This is just another example as to why Pete Candland could not be trusted to be the County Chairman. He has absolutely zero regard for the "lower" people that live in the Eastern side of the county.

sickandtired

This development is beyond disgusting!!! There are so many new homes, condo's, apartments and townhouses going up now; which increases the tax base but of course no word on our taxes going down any time soon for homeowner's. Now, we get to foot the bill for more road repair, due to the increased number of autos, pay higher taxes for the influx of more students and services AND this isn't even mentioning the large stores coming to our area such as Gander Mountain and the new Tile store across from the Mall. I would be very interested to learn what tax credit they were offered to come here while our roads become more and more congested from outsiders traveling in to these stores. Wouldn't be so bad if we could reap some benefit too in lower taxes. With this influx of housing, current homeowners in the area aren't able to sell their homes and compete with the new ones on the market now. Five years from now, those new homeowners will be in the same boat!!! Too much housing isn't a good thing either. So sick of this county!

Harry Wiggins

This is another bait and switch by a developer. The original proposal was 3 15 story towers that were CONDOS, through spreading around cash incentives to the BOCS in the way of "campaign" contributions, wink wink, the BOCS allowed the towers to be converted to 3 story walk up apartments that will add to the glut of apartments built or planned for in Woodbridge. The schools in the east end of the county are already bursting at the seams, two members of the school board begged the BOCS not to approve this horrible development, and guess what users of Rt 1, 3500 additional cars on Rt 1 each day. The surprise for me was Candland who apparently been shown the light by Stewart in terms of how to extract campaign dollars from developers by voting for this bad, bad deal for PWC.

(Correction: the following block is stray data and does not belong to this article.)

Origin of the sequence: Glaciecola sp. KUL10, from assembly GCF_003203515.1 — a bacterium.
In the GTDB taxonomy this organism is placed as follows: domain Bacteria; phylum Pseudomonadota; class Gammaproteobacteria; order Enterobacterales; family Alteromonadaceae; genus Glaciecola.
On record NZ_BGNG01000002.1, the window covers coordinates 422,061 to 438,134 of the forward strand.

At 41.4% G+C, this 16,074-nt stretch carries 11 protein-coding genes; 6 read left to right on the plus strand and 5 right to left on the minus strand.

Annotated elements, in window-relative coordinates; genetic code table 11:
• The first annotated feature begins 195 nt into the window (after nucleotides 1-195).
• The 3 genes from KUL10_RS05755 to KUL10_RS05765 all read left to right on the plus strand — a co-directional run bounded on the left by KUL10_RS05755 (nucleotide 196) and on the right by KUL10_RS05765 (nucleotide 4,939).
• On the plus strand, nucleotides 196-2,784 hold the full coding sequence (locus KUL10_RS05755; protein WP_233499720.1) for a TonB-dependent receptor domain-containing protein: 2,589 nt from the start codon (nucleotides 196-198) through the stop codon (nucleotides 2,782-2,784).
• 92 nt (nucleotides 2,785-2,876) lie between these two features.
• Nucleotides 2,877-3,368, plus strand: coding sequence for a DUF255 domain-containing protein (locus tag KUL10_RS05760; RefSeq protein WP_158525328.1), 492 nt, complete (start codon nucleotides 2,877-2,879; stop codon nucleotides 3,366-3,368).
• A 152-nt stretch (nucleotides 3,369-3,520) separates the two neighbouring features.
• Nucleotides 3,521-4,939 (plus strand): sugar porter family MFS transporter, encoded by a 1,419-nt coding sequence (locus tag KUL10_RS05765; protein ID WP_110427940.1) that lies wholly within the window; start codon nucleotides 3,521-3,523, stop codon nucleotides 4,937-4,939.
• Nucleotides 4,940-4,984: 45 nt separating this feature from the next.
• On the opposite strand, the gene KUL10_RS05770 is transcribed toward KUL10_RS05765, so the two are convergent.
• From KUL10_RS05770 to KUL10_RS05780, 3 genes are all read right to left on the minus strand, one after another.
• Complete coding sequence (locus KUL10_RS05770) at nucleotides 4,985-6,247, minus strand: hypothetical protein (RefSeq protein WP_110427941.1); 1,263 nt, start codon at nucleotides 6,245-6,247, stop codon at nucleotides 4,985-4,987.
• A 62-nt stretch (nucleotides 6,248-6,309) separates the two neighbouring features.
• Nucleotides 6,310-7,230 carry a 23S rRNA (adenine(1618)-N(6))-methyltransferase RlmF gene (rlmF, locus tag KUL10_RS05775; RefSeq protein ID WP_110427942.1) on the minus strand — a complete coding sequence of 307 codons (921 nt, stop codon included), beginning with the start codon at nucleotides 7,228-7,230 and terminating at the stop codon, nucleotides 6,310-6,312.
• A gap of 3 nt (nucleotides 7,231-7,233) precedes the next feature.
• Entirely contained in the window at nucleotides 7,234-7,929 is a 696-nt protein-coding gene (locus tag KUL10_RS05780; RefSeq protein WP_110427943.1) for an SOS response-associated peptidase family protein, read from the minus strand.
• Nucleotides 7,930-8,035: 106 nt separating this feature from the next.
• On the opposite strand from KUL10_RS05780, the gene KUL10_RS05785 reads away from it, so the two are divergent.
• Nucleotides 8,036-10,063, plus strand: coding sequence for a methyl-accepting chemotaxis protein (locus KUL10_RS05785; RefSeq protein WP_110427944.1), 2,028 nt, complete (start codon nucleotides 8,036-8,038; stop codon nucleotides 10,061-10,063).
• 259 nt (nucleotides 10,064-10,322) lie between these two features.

Jim Riley

I agree, Harry. The 15-story high-end condo towers would have been a great way to anchor the corridor. I used to live in a condo at IDI's Watergate at Landmark in Alexandria and the original plan for Rivergate sounded very similar to it. Allowing the developer to convert this project into low-rise apartments instead will only add more tax-negative housing to the county while being able to count it as "commercial" instead of residential.

John Sebastian

Those who have been paying attention aren't too surprised with Candland. Just a few short months ago he jumped at the opportunity to support the monstrosity Haven at Haymarket Crossing, bringing over 300 apartments to Haymarket based on ludicrous claims by the developer. He gave no consideration whatsoever to local residents' concerns, especially when they pointed out that the developer doesn't have the best reputation.

This now makes over 1000 new apartments rubber-stamped by Candland in the past three months. What made matters worse was his apparent desire to lecture Principi on just how good these apartments will be for Rt. 1, despite being in the exact opposite end of the county.